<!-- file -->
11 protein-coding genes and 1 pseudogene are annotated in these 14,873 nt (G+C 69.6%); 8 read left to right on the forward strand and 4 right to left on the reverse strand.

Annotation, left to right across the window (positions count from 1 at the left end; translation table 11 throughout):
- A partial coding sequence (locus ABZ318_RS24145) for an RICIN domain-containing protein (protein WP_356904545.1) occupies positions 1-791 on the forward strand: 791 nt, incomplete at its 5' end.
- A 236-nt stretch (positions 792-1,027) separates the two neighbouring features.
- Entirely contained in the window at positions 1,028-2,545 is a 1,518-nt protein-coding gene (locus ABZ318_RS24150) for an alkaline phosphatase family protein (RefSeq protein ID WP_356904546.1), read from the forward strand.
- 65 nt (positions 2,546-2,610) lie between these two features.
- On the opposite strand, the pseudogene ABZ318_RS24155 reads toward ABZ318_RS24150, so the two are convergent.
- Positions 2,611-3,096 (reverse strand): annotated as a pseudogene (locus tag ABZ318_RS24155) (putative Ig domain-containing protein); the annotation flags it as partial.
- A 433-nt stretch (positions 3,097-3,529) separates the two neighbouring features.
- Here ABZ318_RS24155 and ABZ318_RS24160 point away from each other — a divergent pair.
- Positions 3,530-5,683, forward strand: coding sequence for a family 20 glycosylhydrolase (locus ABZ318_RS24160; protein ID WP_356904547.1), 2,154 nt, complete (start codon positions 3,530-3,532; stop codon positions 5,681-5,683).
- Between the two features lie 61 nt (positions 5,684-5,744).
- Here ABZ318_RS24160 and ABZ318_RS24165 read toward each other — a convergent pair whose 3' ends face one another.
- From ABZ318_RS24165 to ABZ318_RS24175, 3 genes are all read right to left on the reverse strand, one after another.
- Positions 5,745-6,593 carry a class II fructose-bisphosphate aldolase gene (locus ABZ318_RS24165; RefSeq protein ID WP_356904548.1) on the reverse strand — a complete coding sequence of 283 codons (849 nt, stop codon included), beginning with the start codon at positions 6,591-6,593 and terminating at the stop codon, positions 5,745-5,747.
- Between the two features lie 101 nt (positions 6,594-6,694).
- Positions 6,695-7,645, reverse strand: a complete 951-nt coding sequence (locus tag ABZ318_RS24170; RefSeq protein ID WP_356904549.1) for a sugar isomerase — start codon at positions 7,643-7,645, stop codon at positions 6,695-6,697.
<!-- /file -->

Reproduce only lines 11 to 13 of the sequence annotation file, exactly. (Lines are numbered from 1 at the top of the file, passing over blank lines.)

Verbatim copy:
- Positions 3,530-5,683, forward strand: coding sequence for a family 20 glycosylhydrolase (locus ABZ318_RS24160; protein ID WP_356904547.1), 2,154 nt, complete (start codon positions 3,530-3,532; stop codon positions 5,681-5,683).
- Between the two features lie 61 nt (positions 5,684-5,744).
- Here ABZ318_RS24160 and ABZ318_RS24165 read toward each other — a convergent pair whose 3' ends face one another.